On May 18, 2008, in Seattle, the University of Washington holds a graduation ceremony to honor 450 Japanese American (known as Nikkei) students who were forced to leave the UW for internment camps during World War II under President Franklin D. Roosevelt's (1882-1945) Executive Order 9066. Nearly 200 Nikkei students or their surviving family members attend and receive honorary diplomas after a 66-year wait. A crowd of 900 attends the ceremony at UW's Kane Hall.
Nikkei at the UW
At the time of Japan's attack on Pearl Harbor on December 7, 1941, there were an estimated 450 Nikkei students at UW. They were the largest minority on campus; only University of California at Berkeley had a higher percentage of Nikkei students enrolled.
Since University of Washington fraternities and sororities banned all Asians and other ethnic minorities, the Japanese Student Club served as a social center for the Nikkei student community. The day after Japan’s attack on Pearl Harbor, some students expected hostility from their peers at UW.
However, despite war hysteria, suspicion, and racism throughout the nation, the reaction on campus was relatively mild. The school’s student newspaper, The Daily, published a number of editorials from December 8, 1941, until the government forced the Nikkei students to leave, which argued against intolerance and mob mentality. And, less than a week after the attack on Pearl Harbor, Assistant Dean Robert O’Brien, a sociology professor at UW, began helping Nikkei students get copies of their birth certificates in order to prove their American citizenship.
Though curfews and other ordinances quickly fell upon Japanese Americans, no one guessed in late 1941 that the government would inter American citizens. UW President Lee Paul Sieg appointed O’Brien as his aide on the student relocation issue, as the dean was the adviser to the Japanese Student club. O’Brien attempted to place Nikkei students at other colleges outside of the West Coast, both at the undergraduate and graduate level.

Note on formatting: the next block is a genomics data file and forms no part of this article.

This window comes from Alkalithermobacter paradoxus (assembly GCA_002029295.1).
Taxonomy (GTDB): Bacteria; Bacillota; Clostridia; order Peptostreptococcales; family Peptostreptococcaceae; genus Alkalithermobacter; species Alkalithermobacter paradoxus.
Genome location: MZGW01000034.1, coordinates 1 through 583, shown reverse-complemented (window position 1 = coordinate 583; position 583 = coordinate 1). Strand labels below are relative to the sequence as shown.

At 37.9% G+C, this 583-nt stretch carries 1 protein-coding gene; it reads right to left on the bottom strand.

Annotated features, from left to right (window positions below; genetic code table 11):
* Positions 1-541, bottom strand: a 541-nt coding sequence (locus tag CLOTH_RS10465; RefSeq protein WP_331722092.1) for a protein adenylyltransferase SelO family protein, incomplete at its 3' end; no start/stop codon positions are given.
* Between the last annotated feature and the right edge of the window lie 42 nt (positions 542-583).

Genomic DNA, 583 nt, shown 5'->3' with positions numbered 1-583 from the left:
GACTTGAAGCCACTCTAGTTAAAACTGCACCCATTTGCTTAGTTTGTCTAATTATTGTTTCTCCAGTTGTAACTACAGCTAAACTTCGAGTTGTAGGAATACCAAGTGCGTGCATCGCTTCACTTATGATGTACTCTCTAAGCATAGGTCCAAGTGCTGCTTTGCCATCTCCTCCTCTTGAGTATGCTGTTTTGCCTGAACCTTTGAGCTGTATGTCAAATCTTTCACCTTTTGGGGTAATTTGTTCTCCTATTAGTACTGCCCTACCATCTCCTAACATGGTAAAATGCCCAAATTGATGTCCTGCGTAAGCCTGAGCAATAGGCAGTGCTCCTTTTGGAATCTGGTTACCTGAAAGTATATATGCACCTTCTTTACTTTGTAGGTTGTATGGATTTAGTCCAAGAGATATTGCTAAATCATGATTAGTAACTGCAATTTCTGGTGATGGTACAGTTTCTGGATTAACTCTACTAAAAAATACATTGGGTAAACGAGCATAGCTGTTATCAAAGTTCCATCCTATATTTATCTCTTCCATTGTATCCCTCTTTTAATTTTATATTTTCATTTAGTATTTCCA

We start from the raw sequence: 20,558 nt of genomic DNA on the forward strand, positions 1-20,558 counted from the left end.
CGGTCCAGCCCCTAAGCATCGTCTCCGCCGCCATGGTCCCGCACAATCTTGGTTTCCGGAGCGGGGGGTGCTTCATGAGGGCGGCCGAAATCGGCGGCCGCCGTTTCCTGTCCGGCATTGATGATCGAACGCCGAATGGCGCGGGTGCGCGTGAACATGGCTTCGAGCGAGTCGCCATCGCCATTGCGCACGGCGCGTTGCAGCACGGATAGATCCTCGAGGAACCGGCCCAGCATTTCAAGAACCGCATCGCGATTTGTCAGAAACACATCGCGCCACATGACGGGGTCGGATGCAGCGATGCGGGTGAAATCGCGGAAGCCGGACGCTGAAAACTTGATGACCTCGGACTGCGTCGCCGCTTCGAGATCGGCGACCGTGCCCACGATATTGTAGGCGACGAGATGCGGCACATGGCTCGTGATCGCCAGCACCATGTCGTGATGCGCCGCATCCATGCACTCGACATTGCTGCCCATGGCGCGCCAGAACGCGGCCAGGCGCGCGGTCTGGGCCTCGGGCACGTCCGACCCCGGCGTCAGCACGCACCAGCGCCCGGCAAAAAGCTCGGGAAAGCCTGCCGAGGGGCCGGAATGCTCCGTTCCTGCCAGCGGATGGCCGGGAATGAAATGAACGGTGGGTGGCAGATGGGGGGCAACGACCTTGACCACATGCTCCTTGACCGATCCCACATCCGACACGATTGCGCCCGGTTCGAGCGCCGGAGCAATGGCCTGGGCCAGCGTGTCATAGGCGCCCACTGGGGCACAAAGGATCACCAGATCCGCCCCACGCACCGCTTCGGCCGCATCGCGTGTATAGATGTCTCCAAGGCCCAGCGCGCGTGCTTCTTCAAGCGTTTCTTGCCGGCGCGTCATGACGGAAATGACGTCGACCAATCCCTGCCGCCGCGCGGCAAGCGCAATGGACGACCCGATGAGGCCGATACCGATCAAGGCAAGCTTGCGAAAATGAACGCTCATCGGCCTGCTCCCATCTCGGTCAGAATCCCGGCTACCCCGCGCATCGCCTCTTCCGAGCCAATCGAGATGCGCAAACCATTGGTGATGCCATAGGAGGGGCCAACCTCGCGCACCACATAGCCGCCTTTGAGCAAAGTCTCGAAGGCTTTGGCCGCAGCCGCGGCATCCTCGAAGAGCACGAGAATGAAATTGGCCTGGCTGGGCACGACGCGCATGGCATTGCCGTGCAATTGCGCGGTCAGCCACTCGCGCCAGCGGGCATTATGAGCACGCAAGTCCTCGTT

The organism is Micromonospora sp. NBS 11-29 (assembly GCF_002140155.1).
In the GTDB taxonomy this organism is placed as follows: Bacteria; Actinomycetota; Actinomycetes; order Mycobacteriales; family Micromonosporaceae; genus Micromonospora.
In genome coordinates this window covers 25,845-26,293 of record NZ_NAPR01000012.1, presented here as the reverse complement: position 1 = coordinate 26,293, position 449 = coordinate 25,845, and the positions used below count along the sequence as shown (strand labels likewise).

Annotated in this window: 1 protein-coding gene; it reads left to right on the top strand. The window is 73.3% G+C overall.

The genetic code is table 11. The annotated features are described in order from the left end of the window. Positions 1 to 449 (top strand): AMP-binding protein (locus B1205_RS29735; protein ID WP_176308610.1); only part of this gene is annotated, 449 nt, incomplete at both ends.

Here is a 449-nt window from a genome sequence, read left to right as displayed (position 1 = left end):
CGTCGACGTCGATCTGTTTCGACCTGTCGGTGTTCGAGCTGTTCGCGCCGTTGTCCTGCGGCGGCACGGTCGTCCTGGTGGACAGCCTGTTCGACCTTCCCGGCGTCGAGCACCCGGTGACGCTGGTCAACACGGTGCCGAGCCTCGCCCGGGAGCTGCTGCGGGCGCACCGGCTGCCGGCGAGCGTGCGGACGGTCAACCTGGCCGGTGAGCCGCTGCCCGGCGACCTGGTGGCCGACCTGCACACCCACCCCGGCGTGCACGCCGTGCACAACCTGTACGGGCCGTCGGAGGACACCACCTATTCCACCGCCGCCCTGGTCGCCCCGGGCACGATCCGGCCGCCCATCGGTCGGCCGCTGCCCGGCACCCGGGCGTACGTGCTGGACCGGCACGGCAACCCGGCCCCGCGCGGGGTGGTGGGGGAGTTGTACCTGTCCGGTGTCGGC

Executive Order 9066
On February 19, 1942, Roosevelt signed Executive Order 9066, which gave the military the right to create areas where it could impose restrictions on Japanese Americans as it saw fit. Days later the Tolan Committee of the U.S. House of Representatives began hearings about “evacuations.” Japanese Americans found their hands tied, as any dissent or protest over the “relocations” would mean being labeled unpatriotic or unAmerican. Roosevelt’s order would lead to the internment of nearly 120,000 Japanese Americans, more than half of them American citizens.
Shortly after General John L. DeWitt (1880-1962) banned all Japanese Americans from the West Coast on March 1, 1942, Seig wrote a letter to 25 college presidents, pleading with them to accept the university’s Nikkei students, but he also agreed to comply with any orders that UW received from the army. In the middle of March, O’Brien met with military authorities in San Francisco to discuss a possible exemption of UW students from the internment order at least until the end of the spring quarter in June. O’Brien had little luck at the conference; the military promised only to pay for the transportation costs of Nikkei students transferred to other schools.
Most schools, though, were unwilling to accept students of Japanese ancestry. Many that did help Nikkei students withdrew their offers after the Associated Press subjected them to public ridicule by printing a list of 14 schools accepting the transfers.
The army finally announced Civilian Exclusion Order No. 57 on May 10, 1942, ordering all Japanese persons, whether or not they were American citizens, to leave Seattle by noon on May 16. The UW students and other Japanese Americans from the Seattle area were taken to an assembly center at the Puyallup Fairgrounds called “Camp Harmony.” Sometime in late June, an unnamed dean, who is now believed to have been Business and Economics Dean Howard Preston, perhaps along with a couple of other UW officials, held an informal graduation ceremony for the Nikkei students who had been only one month from finishing their college educations. There is no official record of the commencement ceremony, because the decision would have been very unpopular at the height of war hysteria. Not long after the ceremony, the army moved the group to the Minidoka internment camp in Idaho.
Though some of the students received their undergraduate degrees from UW, most of the 450 Nikkei students did not. Nearly three-quarters of the students went on to later earn college degrees from other institutions, but their time at UW was not recognized until May 2008. After researching the experiences of UW’s Japanese American students with Theresa Mudrock and members of the UW library staff, Tetsuden Kashima, a professor of American ethnic studies at UW, petitioned the UW Board of Regents to award the honorary degrees.
In February 2008, the regents voted to issue 450 honorary degrees to the Nikkeii students. Before these degrees, the Board of Regents had awarded only 11 honorary degrees since 1885. The May ceremony served both as a both a reminder of the injustices suffered by Japanese Americans in World War II and a celebration of their lives.